Mapping Jewish communities in Austrian Galicia

   In this section of the website we offer views of individual towns with Jewish communities existing at least by the end of the 19th century. Clearly some Jewish communities had existed in the region for several centuries. According to the Encyclopedia of Jewish Life Before and During the Holocaust Jews had arrived in L’wow from Byzantium and Khazaria in the 10th century and in later centuries Jews streamed in from parts of Germany and Poland. Karaites arrived as well in the 13th century. Thus, before 1772 when this region became the Austrian province once called Galicia, Jews there already had a lengthy history.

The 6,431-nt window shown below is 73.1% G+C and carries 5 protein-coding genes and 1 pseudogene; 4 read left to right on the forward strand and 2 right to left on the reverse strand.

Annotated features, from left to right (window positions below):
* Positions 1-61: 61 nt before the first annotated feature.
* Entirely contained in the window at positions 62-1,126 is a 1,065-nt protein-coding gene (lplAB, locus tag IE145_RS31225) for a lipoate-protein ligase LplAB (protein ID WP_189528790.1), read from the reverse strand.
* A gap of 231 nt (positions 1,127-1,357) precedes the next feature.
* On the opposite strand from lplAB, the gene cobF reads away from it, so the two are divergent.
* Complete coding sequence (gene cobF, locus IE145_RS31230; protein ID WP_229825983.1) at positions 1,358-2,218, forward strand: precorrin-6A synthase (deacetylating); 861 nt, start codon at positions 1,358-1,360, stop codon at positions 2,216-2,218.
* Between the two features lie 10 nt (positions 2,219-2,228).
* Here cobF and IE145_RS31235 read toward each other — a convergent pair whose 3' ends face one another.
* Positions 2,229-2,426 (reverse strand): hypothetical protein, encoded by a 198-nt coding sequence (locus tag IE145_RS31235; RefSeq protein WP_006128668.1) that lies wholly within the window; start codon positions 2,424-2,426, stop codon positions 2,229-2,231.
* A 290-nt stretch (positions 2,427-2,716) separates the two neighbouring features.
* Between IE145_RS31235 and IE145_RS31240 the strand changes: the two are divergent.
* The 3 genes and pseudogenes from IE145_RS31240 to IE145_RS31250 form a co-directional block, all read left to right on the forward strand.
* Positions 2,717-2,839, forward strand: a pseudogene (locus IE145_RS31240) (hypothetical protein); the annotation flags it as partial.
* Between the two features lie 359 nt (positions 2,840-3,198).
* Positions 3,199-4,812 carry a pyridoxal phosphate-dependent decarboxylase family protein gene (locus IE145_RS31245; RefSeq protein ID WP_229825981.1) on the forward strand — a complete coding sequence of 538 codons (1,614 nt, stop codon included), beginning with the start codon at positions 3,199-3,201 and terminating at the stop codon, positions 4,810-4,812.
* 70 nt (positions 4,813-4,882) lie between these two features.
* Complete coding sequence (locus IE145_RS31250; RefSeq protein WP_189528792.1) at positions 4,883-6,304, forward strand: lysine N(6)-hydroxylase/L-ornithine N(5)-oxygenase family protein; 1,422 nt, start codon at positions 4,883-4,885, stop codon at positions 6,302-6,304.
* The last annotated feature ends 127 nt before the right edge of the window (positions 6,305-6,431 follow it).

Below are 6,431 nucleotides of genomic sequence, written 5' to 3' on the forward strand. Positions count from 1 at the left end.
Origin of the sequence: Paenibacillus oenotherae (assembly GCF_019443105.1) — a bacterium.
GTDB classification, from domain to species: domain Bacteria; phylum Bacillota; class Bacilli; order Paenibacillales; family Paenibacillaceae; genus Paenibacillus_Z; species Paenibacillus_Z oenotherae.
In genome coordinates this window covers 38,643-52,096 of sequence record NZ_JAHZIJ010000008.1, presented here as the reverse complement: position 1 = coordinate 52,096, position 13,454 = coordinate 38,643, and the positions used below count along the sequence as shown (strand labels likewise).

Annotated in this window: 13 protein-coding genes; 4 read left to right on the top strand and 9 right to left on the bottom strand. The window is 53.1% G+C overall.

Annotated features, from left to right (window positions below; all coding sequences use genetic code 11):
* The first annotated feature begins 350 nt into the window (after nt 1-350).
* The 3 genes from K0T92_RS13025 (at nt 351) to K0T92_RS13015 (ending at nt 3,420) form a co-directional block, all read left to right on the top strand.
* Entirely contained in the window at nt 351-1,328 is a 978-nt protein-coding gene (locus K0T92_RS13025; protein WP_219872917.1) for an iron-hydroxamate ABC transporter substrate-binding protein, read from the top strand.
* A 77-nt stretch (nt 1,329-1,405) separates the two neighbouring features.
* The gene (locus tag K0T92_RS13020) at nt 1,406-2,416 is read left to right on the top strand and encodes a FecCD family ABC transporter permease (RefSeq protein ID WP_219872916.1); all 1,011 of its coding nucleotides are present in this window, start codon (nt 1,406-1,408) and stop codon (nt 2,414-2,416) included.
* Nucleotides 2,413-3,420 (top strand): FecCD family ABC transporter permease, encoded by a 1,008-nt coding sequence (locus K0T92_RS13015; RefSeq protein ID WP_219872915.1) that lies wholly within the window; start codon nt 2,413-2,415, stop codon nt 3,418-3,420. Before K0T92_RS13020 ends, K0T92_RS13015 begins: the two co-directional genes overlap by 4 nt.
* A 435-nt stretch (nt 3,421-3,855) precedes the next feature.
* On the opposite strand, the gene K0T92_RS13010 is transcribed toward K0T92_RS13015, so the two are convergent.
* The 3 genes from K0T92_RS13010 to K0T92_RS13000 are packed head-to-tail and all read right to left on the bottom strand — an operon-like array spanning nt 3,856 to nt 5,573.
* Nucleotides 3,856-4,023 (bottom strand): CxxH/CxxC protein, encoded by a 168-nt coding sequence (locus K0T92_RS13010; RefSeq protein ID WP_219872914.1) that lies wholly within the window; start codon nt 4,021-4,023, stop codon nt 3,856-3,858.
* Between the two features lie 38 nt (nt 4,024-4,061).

In 1772, when Galicia was annexed to the Habsburg Empire, there were between 150,000 and 200,000 Jews living there (5–6.5% of the total population). By 1857, the number had risen to 449,000 (9.6%). In 1900, Galician Jews numbered 811,000 (11.1%) and in 1910 about 872,000 (10.9%).

See full article at the YIVO Encyclopedia of Jews in Eastern Europe.

Show more

The large scale images linked below are taken from the Second Military Survey of the Habsburg Empire (1861-1864). The provincial scale image from 1916 employs Carl Flemming's Generalkarten #13, Galizien und Nordost-Ungarn found at